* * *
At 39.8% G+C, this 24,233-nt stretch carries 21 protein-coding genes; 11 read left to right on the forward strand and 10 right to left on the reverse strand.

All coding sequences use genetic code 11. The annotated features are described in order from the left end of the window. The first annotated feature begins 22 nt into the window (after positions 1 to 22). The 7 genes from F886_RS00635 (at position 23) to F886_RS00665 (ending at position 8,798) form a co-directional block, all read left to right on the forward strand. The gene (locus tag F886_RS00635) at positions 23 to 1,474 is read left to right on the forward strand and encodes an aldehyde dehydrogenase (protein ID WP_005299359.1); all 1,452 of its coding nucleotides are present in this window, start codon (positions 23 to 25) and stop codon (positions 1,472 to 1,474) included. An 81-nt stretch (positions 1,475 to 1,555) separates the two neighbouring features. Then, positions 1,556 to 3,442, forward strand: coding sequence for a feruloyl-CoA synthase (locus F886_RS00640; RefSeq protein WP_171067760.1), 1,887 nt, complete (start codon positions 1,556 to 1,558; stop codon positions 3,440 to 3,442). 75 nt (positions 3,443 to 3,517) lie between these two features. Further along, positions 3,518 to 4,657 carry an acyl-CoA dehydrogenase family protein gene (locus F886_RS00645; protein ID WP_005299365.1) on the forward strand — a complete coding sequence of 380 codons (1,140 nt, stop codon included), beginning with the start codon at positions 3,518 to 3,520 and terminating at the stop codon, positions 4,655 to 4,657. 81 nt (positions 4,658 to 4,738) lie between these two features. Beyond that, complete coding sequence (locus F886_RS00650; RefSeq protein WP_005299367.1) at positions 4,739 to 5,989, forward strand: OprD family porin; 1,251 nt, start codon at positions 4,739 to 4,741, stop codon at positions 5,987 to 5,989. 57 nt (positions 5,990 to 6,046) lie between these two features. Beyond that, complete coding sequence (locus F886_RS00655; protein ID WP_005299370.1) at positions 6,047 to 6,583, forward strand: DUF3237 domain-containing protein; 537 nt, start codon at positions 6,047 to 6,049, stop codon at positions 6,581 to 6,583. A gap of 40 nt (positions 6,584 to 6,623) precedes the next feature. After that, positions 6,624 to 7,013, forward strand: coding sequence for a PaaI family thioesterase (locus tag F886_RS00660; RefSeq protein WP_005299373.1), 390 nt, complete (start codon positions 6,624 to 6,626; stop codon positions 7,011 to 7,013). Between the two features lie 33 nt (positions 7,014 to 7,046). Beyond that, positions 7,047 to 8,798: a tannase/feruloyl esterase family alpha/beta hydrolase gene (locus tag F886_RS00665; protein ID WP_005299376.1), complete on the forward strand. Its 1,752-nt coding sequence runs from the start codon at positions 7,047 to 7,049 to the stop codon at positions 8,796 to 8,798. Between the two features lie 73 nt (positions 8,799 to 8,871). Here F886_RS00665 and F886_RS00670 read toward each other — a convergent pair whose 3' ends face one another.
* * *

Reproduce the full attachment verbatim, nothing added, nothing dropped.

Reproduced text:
At 39.8% G+C, this 24,233-nt stretch carries 21 protein-coding genes; 11 read left to right on the forward strand and 10 right to left on the reverse strand.

All coding sequences use genetic code 11. The annotated features are described in order from the left end of the window. The first annotated feature begins 22 nt into the window (after positions 1 to 22). The 7 genes from F886_RS00635 (at position 23) to F886_RS00665 (ending at position 8,798) form a co-directional block, all read left to right on the forward strand. The gene (locus tag F886_RS00635) at positions 23 to 1,474 is read left to right on the forward strand and encodes an aldehyde dehydrogenase (protein ID WP_005299359.1); all 1,452 of its coding nucleotides are present in this window, start codon (positions 23 to 25) and stop codon (positions 1,472 to 1,474) included. An 81-nt stretch (positions 1,475 to 1,555) separates the two neighbouring features. Then, positions 1,556 to 3,442, forward strand: coding sequence for a feruloyl-CoA synthase (locus F886_RS00640; RefSeq protein WP_171067760.1), 1,887 nt, complete (start codon positions 1,556 to 1,558; stop codon positions 3,440 to 3,442). 75 nt (positions 3,443 to 3,517) lie between these two features. Further along, positions 3,518 to 4,657 carry an acyl-CoA dehydrogenase family protein gene (locus F886_RS00645; protein ID WP_005299365.1) on the forward strand — a complete coding sequence of 380 codons (1,140 nt, stop codon included), beginning with the start codon at positions 3,518 to 3,520 and terminating at the stop codon, positions 4,655 to 4,657. 81 nt (positions 4,658 to 4,738) lie between these two features. Beyond that, complete coding sequence (locus F886_RS00650; RefSeq protein WP_005299367.1) at positions 4,739 to 5,989, forward strand: OprD family porin; 1,251 nt, start codon at positions 4,739 to 4,741, stop codon at positions 5,987 to 5,989. 57 nt (positions 5,990 to 6,046) lie between these two features. Beyond that, complete coding sequence (locus F886_RS00655; protein ID WP_005299370.1) at positions 6,047 to 6,583, forward strand: DUF3237 domain-containing protein; 537 nt, start codon at positions 6,047 to 6,049, stop codon at positions 6,581 to 6,583. A gap of 40 nt (positions 6,584 to 6,623) precedes the next feature. After that, positions 6,624 to 7,013, forward strand: coding sequence for a PaaI family thioesterase (locus tag F886_RS00660; RefSeq protein WP_005299373.1), 390 nt, complete (start codon positions 6,624 to 6,626; stop codon positions 7,011 to 7,013). Between the two features lie 33 nt (positions 7,014 to 7,046). Beyond that, positions 7,047 to 8,798: a tannase/feruloyl esterase family alpha/beta hydrolase gene (locus tag F886_RS00665; protein ID WP_005299376.1), complete on the forward strand. Its 1,752-nt coding sequence runs from the start codon at positions 7,047 to 7,049 to the stop codon at positions 8,796 to 8,798. Between the two features lie 73 nt (positions 8,799 to 8,871). Here F886_RS00665 and F886_RS00670 read toward each other — a convergent pair whose 3' ends face one another.